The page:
Coating Solution U-3
There was employed an aqueous-dispersion of polyurethane resin, Takelak XW-76-P15 (solid content; 33%) produced by Takeda Yakuhin Kogyo.
Coating Solution U-4
There was employed an aqueous-dispersion of polyurethane resin, Takelak W-6015 (solid content; 30%) produced by Takeda Yakuhin Kogyo.
Coating Solution U-5
Coating solution U-2 of 100 parts by weight was mixed with 50 parts by weight of latex (solid content; 20%) of copolymer of ethylacrylate, methylmethaacrylate and methaacrylic acid (molar ratio; 45/45/10) to obtain a coating solution U-5 (solid content; 27%).
Coating Solution U-6
A latex of copolymer of ethylacrylate, methylmethaacrylate and methaacrylic acid (molar ratio; 45/45/10, solid content of 20%).
Coating Solution U-7
60 Parts by weight of powder of antimony-doped tin oxide, SN-100P produced by Ishihara Sangyo was mixed with 130 parts by weight of the coating solution U-2. Water of 310 parts by weight was added and the mixture was dispersed with a stirrer and sand-mill to obtain a coating solution U-7.
Coating Solution U-8
There were mixed 60 parts by weight of powder of antimony-doped tin oxide, SN-100P produced by Ishihara Sangyo, 40 parts by weight of a urethane resin, UR-8200 produced by Toyobo, 500 parts by weight of methyl ethyl ketone and 500 parts by weight of toluene. Further, the mixture was dispersed with a disolver and sand-mill to obtain a coating solution U-8.
Next, on the surface coated with an aqueous-dispersion coating solution, either one of the following magnetic recording layer coating solutions M-1 through M-5 so as to have a dried layer thickness of 0.8 μm. Further thereon, lubrication layer O-1 was coated so as to have a dried layer thickness of 0.02 μm. After completing the coating, each of the layers was dried at 80° C. for 10 seconds and was successively heat-treated at 90° C. for 2 minutes.
Coating Solution M-1
A mixture of 82 g of diacetyl cellulose, 6.6 g of Co-adhered γ-Fe2 O3 (having a major axis length of 0.8 μm, Fe2+ /Fe3+ =0.2 and Hc=600 Oe.), 4 g of α-alumina (having an average particle size of 0.5 μm), 990 g of acetone and 110 g of cyclohexanone was made and it was further mixed well by a dissolver for one hour. Thereafter, the resulting mixture was dispersed by a sand-mill for 2 hours so as to prepare a dispersion.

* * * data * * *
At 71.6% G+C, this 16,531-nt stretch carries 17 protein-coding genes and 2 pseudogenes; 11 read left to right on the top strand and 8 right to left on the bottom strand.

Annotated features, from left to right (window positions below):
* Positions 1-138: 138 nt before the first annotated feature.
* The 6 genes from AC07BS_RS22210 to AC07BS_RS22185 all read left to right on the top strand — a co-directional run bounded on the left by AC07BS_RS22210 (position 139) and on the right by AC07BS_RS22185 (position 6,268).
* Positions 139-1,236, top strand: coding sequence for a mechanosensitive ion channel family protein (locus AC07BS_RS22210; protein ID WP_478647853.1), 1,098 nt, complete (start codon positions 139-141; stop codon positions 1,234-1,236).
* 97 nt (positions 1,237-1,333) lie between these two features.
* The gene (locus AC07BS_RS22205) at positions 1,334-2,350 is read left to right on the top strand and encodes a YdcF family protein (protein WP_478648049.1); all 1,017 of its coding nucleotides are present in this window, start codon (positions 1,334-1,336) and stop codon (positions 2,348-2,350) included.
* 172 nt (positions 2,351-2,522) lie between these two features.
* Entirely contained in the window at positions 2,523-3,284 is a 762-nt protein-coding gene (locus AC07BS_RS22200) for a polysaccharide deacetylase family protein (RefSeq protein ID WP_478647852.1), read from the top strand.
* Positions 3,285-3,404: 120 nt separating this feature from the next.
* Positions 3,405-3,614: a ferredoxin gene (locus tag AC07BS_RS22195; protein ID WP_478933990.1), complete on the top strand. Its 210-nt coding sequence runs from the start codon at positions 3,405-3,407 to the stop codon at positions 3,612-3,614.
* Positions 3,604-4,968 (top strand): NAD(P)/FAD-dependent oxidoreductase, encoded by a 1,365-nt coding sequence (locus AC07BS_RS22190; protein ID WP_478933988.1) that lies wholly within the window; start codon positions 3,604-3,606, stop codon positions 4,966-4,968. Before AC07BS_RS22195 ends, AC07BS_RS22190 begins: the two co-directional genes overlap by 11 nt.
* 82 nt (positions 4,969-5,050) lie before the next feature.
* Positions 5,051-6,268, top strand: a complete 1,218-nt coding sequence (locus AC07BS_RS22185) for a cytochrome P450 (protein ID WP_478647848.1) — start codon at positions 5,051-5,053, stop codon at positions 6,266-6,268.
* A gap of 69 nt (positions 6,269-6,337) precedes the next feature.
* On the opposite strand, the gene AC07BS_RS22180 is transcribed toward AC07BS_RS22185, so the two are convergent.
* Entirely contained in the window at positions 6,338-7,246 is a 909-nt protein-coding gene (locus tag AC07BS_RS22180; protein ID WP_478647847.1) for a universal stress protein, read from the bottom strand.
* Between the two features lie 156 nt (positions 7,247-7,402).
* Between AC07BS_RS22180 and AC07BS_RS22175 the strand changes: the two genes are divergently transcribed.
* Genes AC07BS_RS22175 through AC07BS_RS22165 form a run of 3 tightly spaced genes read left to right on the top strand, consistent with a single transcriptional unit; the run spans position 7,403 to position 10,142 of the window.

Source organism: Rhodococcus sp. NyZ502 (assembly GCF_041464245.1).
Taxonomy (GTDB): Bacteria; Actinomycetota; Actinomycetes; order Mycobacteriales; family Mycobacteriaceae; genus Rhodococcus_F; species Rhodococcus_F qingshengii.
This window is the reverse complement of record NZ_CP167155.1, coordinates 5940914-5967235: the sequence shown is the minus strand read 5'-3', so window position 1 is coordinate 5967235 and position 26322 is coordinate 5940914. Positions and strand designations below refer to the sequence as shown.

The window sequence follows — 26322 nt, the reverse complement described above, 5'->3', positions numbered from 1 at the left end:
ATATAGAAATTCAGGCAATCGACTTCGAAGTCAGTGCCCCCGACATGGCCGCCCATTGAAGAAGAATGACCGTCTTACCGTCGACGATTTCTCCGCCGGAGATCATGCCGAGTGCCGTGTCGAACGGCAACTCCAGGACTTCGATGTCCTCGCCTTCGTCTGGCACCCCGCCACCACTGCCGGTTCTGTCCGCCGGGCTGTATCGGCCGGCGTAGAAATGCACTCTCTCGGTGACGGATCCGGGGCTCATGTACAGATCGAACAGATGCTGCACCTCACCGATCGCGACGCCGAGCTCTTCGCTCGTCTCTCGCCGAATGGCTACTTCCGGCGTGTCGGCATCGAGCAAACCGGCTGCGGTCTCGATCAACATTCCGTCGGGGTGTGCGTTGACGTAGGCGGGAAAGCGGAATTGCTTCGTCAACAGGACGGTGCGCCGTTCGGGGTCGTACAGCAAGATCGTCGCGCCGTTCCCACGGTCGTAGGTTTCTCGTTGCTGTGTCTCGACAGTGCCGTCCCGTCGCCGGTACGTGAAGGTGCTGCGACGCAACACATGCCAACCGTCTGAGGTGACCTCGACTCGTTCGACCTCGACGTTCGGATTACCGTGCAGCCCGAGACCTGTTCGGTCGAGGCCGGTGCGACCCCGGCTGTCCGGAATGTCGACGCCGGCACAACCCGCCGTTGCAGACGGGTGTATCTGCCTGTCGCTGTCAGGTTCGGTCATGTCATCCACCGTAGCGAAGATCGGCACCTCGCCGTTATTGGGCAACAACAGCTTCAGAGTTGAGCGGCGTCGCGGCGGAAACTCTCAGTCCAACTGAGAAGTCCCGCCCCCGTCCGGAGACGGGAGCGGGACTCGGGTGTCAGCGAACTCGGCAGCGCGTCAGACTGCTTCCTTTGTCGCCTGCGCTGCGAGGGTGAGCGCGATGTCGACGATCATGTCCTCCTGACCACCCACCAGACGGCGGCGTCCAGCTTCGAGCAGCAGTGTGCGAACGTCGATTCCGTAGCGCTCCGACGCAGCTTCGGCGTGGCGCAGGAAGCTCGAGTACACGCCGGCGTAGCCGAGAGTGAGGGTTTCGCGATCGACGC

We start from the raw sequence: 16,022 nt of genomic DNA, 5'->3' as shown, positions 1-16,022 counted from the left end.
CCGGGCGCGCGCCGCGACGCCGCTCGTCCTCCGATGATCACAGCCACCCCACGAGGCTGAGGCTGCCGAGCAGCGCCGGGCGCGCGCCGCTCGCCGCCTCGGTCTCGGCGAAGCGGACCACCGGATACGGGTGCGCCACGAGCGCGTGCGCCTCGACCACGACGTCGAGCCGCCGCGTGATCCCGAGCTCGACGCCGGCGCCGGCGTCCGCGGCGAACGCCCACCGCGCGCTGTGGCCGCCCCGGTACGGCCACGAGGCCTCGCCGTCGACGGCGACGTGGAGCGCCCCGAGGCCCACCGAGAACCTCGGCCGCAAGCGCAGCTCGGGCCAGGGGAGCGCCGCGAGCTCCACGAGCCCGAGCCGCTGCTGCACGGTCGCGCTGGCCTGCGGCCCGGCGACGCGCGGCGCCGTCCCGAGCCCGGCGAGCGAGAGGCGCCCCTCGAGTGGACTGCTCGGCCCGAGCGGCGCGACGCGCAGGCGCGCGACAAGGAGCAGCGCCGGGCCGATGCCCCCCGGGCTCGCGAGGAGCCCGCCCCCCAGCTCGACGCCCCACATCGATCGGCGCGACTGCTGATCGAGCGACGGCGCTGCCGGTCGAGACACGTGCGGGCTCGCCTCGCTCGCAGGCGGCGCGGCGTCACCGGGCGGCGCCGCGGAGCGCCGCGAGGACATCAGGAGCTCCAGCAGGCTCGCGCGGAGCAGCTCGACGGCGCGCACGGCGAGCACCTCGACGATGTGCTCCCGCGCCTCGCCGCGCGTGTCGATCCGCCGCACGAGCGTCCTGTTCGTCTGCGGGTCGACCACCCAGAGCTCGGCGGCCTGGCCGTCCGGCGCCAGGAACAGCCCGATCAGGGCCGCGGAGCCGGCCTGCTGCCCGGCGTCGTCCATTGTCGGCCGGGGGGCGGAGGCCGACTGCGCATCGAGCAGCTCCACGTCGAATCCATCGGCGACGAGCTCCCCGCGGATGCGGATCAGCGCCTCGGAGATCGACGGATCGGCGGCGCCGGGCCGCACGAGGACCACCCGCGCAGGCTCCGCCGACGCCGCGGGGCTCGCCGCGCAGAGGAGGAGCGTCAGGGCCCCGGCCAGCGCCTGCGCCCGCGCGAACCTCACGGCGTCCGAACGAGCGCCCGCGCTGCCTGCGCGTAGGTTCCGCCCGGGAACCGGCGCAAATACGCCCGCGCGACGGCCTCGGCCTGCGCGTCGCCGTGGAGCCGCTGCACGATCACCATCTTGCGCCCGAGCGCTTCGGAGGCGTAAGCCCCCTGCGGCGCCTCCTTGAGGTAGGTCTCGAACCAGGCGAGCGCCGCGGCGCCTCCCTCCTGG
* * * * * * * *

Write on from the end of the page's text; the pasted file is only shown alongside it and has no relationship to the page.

Coating Solution M-2
This was prepared by making use of nitrocellulose in place of diacetyl cellulose used in coating solution M-1.
Coating Solution M-3
A mixture of 82 g of a copolymer of butyl acetate and vinyl chloride (having a proportion of butyl acetate/vinyl chloride=50/50), 6.6 g of Co-adhered γ-Fe2 O3, 4 g of α-alumina (having an average particle size of 0.5 μm), 500 g of methylethyl ketone, 400 g of toluene and 100 g of cyclohexanone was made and it was further mixed well by a dissolver for one hour. Thereafter, the resulting mixture was dispersed by a sand-mill for 2 hours so as to prepare a dispersion.
Coating Solution M-4
This was prepared by making use of 82 g of urethane resin, UR-8200 manufactured by Toyobo Spinning Co. in place of the butyl acetate/vinyl chloride copolymer used in coating solution M-3.
Coating Solution M-5
A kneaded dispersion of 135 g of aqueous polyurethane (having a solid proportion of 30% by weight), XW76-P15 manufactured by Takeda Pharmaceutical Co., 5 g of Co-adhered γFe2 O3 and 4 g of α-alumina (having an average particle size of 0.5 μm) was so prepared as to serve as a dispersion.
Coating Solution O-1:
______________________________________Carnauba wax 7 gToluene 700 gMethylethyl ketone 300 g______________________________________
Preparation of Light-sensitive Material
The identical photographic emulsion layer to that of Konica Color LV400 color negative film manufactured and marketed by Konica Corp. was coated, after applying a corona-discharge to the surface coated with sublayer coating solution B-2.
Each of the resulting samples was processed in the following manner.
______________________________________(Development process)______________________________________1. Color developing 3 min. 15 sec. 38.0 ± 0.1° C.2. Bleaching 6 min. 30 sec. 38.0 ± 3.0° C.3. Washing 3 min. 15 sec. 24-41° C.4. Fixing 6 min. 30 sec. 38.0 ± 3.0° C.5. Washing 3 min. 15 sec. 24-41° C.6. Stabilizing 3 min. 15 sec. 38.0 ± 3.0° C.7. Drying Not higher than 50° C.______________________________________